Surgery is a traditional form of cancer treatment. It is the most effective in eliminating most types of cancer before it has spread to lymph nodes or distant sites (metastasized). Surgery may be used alone or in combination with other treatments, such as radiation therapy and chemotherapy (see also Cancer Treatment Principles). Doctors may give these other treatments:
If the cancer has not metastasized, surgery may cure the person. However, it is not always possible to be sure before surgery whether the cancer has or has not spread. During surgery, doctors often remove lymph nodes near the tumor (sentinel nodes) to see whether the cancer has spread to them. If so, the person may be at a high risk of having the cancer recur and may need chemotherapy or radiation therapy after surgery to prevent a recurrence.
Surgery is not the preferred treatment for all early-stage cancers. Some cancers grow in inaccessible sites. In other instances, removing the cancer might require removing a necessary organ, or surgery might impair the organ's function. In such cases, radiation treatment with or without chemotherapy may be preferable.
Surgery is not the main treatment once a cancer has metastasized. However, surgery is sometimes used to reduce primary tumor size (a procedure called debulking), so that radiation therapy and chemotherapy may be more effective. Or surgery may be done to relieve symptoms, such as the severe pain or nausea or vomiting caused when a tumor blocks (obstructs) the intestine. Surgically removing metastases rarely results in a cure because finding all the tumors is difficult. Tumors that remain usually continue to grow. However, in certain cancers (such as renal cell cancer) that have a very small number of metastases, particularly to the liver, brain, or lungs, surgical removal of the metastases can be beneficial.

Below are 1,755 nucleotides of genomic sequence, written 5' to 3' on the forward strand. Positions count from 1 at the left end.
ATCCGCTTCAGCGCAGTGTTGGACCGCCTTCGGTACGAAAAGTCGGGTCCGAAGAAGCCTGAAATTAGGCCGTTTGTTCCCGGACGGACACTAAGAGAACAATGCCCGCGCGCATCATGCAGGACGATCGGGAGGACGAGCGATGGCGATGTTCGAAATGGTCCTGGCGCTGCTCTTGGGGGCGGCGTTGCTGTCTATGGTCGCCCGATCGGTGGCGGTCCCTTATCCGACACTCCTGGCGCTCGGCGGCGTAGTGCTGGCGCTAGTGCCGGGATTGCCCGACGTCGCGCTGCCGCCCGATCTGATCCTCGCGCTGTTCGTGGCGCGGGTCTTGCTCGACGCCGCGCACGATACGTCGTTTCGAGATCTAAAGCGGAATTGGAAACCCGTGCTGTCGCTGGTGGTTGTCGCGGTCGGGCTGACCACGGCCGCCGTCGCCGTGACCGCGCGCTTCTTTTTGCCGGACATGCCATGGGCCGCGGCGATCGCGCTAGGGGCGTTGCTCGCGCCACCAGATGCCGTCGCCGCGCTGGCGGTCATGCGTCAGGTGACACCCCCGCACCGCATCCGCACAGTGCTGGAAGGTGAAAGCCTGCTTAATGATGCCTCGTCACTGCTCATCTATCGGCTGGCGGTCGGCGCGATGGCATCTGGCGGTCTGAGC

After a tumor has been removed, additional surgery may be needed to improve the person's comfort or quality of life (for example, reconstruction of a breast after mastectomy).